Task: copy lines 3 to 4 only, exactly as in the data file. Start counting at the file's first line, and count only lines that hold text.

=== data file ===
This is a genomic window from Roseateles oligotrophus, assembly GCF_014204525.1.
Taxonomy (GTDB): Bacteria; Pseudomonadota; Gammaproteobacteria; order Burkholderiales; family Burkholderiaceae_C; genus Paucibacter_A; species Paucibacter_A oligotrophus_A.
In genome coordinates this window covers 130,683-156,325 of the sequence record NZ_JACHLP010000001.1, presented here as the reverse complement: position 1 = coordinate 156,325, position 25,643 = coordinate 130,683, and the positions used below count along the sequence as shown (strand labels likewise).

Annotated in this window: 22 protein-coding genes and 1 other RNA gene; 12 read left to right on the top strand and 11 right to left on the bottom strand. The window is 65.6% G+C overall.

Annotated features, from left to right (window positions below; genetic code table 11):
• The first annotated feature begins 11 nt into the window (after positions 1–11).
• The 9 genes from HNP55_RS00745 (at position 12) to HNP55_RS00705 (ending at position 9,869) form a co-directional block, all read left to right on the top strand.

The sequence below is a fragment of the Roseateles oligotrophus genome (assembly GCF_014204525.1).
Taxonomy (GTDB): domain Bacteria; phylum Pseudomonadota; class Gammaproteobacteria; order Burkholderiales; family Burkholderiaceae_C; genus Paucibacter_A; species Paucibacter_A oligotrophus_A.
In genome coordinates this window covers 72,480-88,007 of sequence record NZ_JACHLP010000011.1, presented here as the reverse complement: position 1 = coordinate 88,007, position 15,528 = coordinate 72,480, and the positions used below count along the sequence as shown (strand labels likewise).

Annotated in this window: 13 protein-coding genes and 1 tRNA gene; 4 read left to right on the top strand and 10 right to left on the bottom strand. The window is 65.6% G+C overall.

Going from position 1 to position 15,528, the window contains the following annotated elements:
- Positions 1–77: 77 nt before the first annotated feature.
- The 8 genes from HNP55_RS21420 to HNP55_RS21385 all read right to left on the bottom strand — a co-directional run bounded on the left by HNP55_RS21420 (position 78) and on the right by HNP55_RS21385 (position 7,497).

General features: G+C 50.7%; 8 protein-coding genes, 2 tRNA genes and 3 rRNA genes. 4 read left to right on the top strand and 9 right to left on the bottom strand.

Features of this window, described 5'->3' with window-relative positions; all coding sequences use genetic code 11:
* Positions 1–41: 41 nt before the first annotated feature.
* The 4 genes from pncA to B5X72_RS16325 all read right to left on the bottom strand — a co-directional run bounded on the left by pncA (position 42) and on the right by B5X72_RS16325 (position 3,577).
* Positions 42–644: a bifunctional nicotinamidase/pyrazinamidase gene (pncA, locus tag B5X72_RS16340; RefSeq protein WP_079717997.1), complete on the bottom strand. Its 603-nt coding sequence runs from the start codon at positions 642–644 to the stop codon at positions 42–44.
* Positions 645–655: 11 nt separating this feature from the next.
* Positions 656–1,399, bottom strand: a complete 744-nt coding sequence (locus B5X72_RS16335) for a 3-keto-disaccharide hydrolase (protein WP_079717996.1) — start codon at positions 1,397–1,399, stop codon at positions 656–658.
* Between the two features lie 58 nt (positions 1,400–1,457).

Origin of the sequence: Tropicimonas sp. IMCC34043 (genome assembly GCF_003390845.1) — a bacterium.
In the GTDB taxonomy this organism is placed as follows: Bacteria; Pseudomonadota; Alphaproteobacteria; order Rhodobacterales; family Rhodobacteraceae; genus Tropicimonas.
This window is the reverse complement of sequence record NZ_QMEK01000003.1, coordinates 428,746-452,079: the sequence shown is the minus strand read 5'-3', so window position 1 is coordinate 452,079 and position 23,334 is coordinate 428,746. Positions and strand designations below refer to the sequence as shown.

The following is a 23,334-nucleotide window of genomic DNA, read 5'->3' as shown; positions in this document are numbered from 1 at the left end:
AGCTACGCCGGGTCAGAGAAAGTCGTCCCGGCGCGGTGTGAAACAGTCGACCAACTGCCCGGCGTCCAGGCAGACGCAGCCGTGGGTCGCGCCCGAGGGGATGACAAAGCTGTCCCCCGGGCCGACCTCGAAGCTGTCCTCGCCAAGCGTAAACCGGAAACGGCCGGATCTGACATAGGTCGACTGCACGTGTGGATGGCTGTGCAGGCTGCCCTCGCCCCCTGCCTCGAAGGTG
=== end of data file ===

In genome coordinates this window covers 130,683-156,325 of the sequence record NZ_JACHLP010000001.1, presented here as the reverse complement: position 1 = coordinate 156,325, position 25,643 = coordinate 130,683, and the positions used below count along the sequence as shown (strand labels likewise).

Annotated in this window: 22 protein-coding genes and 1 other RNA gene; 12 read left to right on the top strand and 11 right to left on the bottom strand. The window is 65.6% G+C overall.